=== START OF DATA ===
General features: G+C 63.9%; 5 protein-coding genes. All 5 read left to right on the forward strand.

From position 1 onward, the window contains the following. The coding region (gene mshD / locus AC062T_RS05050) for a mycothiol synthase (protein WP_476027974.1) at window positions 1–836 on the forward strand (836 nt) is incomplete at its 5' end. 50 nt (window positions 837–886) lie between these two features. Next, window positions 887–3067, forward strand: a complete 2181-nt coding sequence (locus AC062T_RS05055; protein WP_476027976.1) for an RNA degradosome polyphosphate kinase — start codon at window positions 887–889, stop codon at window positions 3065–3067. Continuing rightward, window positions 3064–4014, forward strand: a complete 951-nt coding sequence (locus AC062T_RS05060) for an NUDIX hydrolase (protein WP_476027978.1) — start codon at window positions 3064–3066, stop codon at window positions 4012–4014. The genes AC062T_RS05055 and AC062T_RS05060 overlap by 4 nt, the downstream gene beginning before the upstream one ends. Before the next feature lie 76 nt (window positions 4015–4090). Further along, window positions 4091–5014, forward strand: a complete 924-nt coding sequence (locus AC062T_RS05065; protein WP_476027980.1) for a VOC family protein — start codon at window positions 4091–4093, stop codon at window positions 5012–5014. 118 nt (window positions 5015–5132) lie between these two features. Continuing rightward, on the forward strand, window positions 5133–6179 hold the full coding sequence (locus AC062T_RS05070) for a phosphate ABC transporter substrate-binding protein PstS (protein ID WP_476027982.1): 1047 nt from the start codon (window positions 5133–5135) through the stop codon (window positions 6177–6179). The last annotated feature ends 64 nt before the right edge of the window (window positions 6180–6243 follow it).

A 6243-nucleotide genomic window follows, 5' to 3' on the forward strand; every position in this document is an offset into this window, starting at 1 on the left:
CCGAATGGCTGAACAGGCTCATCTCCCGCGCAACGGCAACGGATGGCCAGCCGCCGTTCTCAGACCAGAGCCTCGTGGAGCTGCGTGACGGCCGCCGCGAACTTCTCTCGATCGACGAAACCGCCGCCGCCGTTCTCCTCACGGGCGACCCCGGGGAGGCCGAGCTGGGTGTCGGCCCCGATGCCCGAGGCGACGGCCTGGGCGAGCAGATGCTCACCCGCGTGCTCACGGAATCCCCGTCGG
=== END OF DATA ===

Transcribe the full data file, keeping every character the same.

General features: G+C 63.9%; 5 protein-coding genes. All 5 read left to right on the forward strand.

From position 1 onward, the window contains the following. The coding region (gene mshD / locus AC062T_RS05050) for a mycothiol synthase (protein WP_476027974.1) at window positions 1–836 on the forward strand (836 nt) is incomplete at its 5' end. 50 nt (window positions 837–886) lie between these two features. Next, window positions 887–3067, forward strand: a complete 2181-nt coding sequence (locus AC062T_RS05055; protein WP_476027976.1) for an RNA degradosome polyphosphate kinase — start codon at window positions 887–889, stop codon at window positions 3065–3067. Continuing rightward, window positions 3064–4014, forward strand: a complete 951-nt coding sequence (locus AC062T_RS05060) for an NUDIX hydrolase (protein WP_476027978.1) — start codon at window positions 3064–3066, stop codon at window positions 4012–4014. The genes AC062T_RS05055 and AC062T_RS05060 overlap by 4 nt, the downstream gene beginning before the upstream one ends. Before the next feature lie 76 nt (window positions 4015–4090). Further along, window positions 4091–5014, forward strand: a complete 924-nt coding sequence (locus AC062T_RS05065; protein WP_476027980.1) for a VOC family protein — start codon at window positions 4091–4093, stop codon at window positions 5012–5014. 118 nt (window positions 5015–5132) lie between these two features. Continuing rightward, on the forward strand, window positions 5133–6179 hold the full coding sequence (locus AC062T_RS05070) for a phosphate ABC transporter substrate-binding protein PstS (protein ID WP_476027982.1): 1047 nt from the start codon (window positions 5133–5135) through the stop codon (window positions 6177–6179). The last annotated feature ends 64 nt before the right edge of the window (window positions 6180–6243 follow it).

A 6243-nucleotide genomic window follows, 5' to 3' on the forward strand; every position in this document is an offset into this window, starting at 1 on the left:
CCGAATGGCTGAACAGGCTCATCTCCCGCGCAACGGCAACGGATGGCCAGCCGCCGTTCTCAGACCAGAGCCTCGTGGAGCTGCGTGACGGCCGCCGCGAACTTCTCTCGATCGACGAAACCGCCGCCGCCGTTCTCCTCACGGGCGACCCCGGGGAGGCCGAGCTGGGTGTCGGCCCCGATGCCCGAGGCGACGGCCTGGGCGAGCAGATGCTCACCCGCGTGCTCACGGAATCCCCGTCGG